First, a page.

A decade ago, my husband and I were resident writers for a month at the Rockefeller Study Center in Bellagio, on Italy’s Lake Como. Fellows (artists, scientists, scholars) rotated in and out of the center, a new batch of perhaps ten people being added or subtracted each week. Our month happened to coincide with a team residency by writers and performers associated with New York’s Wooster Group, including Susan Sontag.
The Wooster team’s time at Bellagio was surreal and tragic, because one of its members, the much-admired actor Ron Vawter, fell ill on arrival, finally succumbing to his HIV-related illness at the end of the team’s stay. Another member of that team was a friend of a friend, and we quickly grew close under the extraordinary circumstances at Bellagio. On the one hand, the place was beautiful, the profusion of spring blossom stunning, the service seamless and formally impeccable, the experience of being coddled was mind-blowing — it was like living in one of those gorgeous movies, say “Enchanted April.” On the other, most of our cohort during the month comprised professors emeritus and their long-suffering spouses, finally collecting one of the perks of a long career. So the atmosphere was somewhat stuffy, slightly repressive and disapproving. There were unkind comments about the team’s predicament, and ordinary conversation was peppered with complacent slurs and unthinking prejudices. Together with the Wooster team and one or two other compatible residents, we formed what I thought of as a “kids’ table,” hanging out over daily aperitivos and taking our evening meals together. Being seen (and seeing ourselves) as youngsters was ironic, because the youngest of our group was in her late thirties, and most of the rest were well into our forties. Reckoning from her obituary notices, Sontag was 61 at the time.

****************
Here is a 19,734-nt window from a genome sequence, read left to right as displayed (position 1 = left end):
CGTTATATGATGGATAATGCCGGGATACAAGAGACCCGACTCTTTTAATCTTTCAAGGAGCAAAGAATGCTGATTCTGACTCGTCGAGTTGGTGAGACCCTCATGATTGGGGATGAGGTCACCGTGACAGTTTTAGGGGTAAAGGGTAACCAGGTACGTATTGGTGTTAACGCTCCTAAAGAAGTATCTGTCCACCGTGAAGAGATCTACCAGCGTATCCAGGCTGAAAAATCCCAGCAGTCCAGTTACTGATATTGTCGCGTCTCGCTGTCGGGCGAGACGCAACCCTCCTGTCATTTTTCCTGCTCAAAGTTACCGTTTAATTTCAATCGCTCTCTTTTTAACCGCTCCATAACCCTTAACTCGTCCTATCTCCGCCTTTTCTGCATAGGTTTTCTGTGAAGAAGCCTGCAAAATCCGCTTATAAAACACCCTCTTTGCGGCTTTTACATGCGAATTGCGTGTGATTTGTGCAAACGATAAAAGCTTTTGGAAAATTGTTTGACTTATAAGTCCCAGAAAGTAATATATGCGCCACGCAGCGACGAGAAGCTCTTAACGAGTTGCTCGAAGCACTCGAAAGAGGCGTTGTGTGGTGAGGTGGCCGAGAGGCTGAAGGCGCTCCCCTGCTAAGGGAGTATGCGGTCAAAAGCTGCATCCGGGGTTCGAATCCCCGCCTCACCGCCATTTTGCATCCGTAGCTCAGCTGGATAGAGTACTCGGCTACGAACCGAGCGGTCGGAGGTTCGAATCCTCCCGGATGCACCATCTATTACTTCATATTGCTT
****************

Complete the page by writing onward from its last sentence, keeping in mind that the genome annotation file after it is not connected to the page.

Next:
The first night we ate together, my husband was seated next to Susan. Already, she was complaining about the formality of the setting, the absence of familiar faces, the banality of the cocktail conversation. Reaching for empathy, my husband remarked that in comparison with the intellectual life of New York, this tiny enclave must be dull. She looked at him with surprise. “All it takes,” she said, “is one other person.” (He did not ask “What am I, chopped liver?” I suppose he was too stunned by the left hook.)
As we all became cozy together, we took to playing dinner table games. For example, on several evenings, someone picked a year and we all told stories from that year. On the night we chose 1973, my husband told a long, involved tale about going out to view Comet Kohoutek that January. The shaggy dog ending was that it took place on January 16th, “And little did I know,” he told the table, “that a few years later I would meet my wife whose birthday fell on January 16th!” “Whoo-whoo,” the table chorused, on a rising note of new age irony.
“January 16th?” asked Susan. We confirmed it. “That’s my birthday too.” (The official accounts put her birth at 1/28/33, but that night she told us it was the 16th; as she was famously evasive about the particulars of her early life, I think I will trust the horse’s mouth.) Rather than the delight one might expect at such a harmless coincidence, she showed dismay. Perhaps she was disappointed to suddenly realize there was nothing to astrology after all, but my thought was rather the opposite. Although I in no way equalled her accomplishment or prominence, I saw some similarities in the scraps of life story we’d shared: we were both smart, discontented, self-dramatizing California Jewish girls; we’d both married at 17, confounding expectations; we both put a lot of stock in speaking truth to power. The table game continued with someone else sharing a story of 1973. At the first pause, Susan looked up, her eyes bright: “Oh, well,” she said, shrugging, “I guess it’s one out of 365.”